Shares got off to a strong start for the week on the Tel Aviv Stock Exchange on the back of U.S. unemployment figures released on Friday, which showed the jobless rate at its lowest level since 2008 and lifted prices on Wall Street.
The TA-25 index of blue chips advanced 0.5% to a closing of 1,234.58 points, while the broader TA-100 finished up 0.6% to 1,091.73. Turnover was a low NIS 584.4 million. The gains for the TASE were across the board, led by the TA-Insurance index's 1.8% rise to 1,192.24: Migdal rose 2.8%, Menorah 2.3% and Clal Insurance 2.2%.
The TA-Banking index gained a more modest 0.7% to 1,131.50, with the First International Bank of Israel registering a 1.7% advance. Bank Hapoalim rose 0.9% and Mizrahi Tefahot Bank 1%.
U.S. companies kept up their slow but steady hiring pace in November, defying predictions that Superstorm Sandy would deal a big blow to the labor market, with the unemployment rate falling to a near four-year low of 7.7%. Non-farm employment expanded by 146,000 jobs last month after gaining 138,000 in October, the Labor Department said on Friday. The increase was well above the 93,000 expected on Wall Street.
The news was less than perfect: Many Americans gave up the hunt for work, and the government also reported a big drop in consumer confidence in December - the largest fall in more than one and a half years - and offered a cautionary note on the economy's health. Nevertheless, the Dow Jones Industrial Average and the Standard & Poor's 500 index ended Friday's session moderately higher - even if a steep drop in Apple's stock once again forced the Nasdaq Composite index to end the day in negative territory.
Even before the U.S. jobs figures were released, Bank Leumi said in its weekly comment on the TASE that the positive momentum the market has been enjoying is likely to continue for the near term against the backdrop of a more relaxed security situation, the upcoming election and "relative" optimism regarding the world economy. The market usually experiences a rally toward the end of the year, which should enforce the current trends. Nevertheless, Leumi economists warned that fourth-quarter corporate earnings will look poor compared to the previous quarter amid a slowing of the Israeli economy.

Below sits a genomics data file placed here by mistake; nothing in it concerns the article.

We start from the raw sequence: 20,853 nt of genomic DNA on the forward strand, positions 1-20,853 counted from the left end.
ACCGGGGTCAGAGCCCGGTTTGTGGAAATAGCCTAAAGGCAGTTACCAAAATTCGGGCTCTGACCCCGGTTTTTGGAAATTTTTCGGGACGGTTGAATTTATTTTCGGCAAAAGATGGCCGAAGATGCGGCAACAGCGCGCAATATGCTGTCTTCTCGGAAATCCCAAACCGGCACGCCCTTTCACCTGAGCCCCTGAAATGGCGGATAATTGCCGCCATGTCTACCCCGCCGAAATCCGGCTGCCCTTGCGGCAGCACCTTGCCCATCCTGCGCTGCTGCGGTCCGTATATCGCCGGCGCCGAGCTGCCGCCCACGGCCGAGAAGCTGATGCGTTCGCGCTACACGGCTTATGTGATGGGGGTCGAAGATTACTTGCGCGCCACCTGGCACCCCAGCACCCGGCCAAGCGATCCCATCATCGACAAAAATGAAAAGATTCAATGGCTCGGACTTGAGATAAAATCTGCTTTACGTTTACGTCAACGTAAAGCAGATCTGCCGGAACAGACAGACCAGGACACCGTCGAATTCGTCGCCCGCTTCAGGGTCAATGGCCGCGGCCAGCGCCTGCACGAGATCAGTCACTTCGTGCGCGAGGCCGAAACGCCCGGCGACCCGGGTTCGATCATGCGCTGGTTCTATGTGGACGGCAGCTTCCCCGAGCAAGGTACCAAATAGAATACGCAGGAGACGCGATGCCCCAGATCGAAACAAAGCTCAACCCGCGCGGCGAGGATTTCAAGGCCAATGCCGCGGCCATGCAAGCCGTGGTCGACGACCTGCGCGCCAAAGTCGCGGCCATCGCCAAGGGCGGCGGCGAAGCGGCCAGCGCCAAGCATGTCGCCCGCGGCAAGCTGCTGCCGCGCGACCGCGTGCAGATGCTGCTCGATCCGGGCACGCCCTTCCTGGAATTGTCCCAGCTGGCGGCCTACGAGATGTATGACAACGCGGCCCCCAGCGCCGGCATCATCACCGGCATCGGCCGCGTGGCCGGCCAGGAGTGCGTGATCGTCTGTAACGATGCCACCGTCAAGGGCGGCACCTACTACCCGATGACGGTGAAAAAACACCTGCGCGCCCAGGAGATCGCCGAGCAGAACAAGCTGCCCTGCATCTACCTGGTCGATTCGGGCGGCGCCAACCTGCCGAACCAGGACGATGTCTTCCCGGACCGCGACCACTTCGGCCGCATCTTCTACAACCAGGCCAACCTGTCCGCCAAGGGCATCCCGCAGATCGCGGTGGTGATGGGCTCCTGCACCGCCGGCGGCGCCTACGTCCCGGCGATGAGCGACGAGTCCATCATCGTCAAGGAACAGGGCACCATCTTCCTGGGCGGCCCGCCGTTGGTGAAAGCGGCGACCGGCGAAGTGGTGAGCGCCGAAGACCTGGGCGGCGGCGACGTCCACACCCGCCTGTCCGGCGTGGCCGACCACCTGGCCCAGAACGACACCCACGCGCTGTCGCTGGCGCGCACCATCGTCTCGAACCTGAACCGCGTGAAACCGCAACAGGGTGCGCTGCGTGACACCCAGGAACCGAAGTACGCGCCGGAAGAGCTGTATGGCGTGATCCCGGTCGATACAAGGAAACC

Among the biggest gainers in arbitrage trading, Teva Pharmaceutical Industries led the most actives on the TASE, with NIS 46.2 million shares changing hands on a 2.7% rise. Chip maker Mellanox finished up 2.5%, Ceragon Networks gained 1% and Cellcom Israel was up 2.2%. Not all technology shares joined yesterday's gain. Among the biggest decliners on the TASE was Babylon, which dropped 5.1% on heavy turnover of NIS 17.8 million. EZchip ended on a 1.8% decline and Allot Communications fell 2.9%. The TA-Technology index posted a gain of less than 0.1% to 345.40 points.
Africa-Israel, Lev Leviev's investment holding company, jumped 6% by closing as it stepped up efforts to buy back some of its bonds. Allium Medical soared as much as 11.78% before retreating to a daily gain of 4.3% after the medical device maker said it won European CE approval for a urinary stent. The TA-Biomed index was up 1.4% at 829.26.
In the bond market, the Tel-Bond 20, 40 and 60 indices all ended as much as 0.2% higher - capping a gain of 6% over the past two months. Elbit Imaging's Series Zion debt rose 4.6% in heavy turnover on news that the property investment company planned to buy back debt. Still, the bonds trade at yields of 36%, putting them firmly in junk territory.
Against that, IDB Holding Corporation bonds dropped 5.2% yesterday. Nochi Dankner's holding company reported late on Thursday that the option held by Argentinean investor Eduardo Elsztain to put another $75 million into Dankner's Ganden Holdings had expired.
Carasso Motors, whose shares have lost about a quarter of their value since June 2011, said yesterday it planned to buy back NIS 40 million of its stock. The shares ended 5.9% higher on the news.
Reuters contributed to this report.
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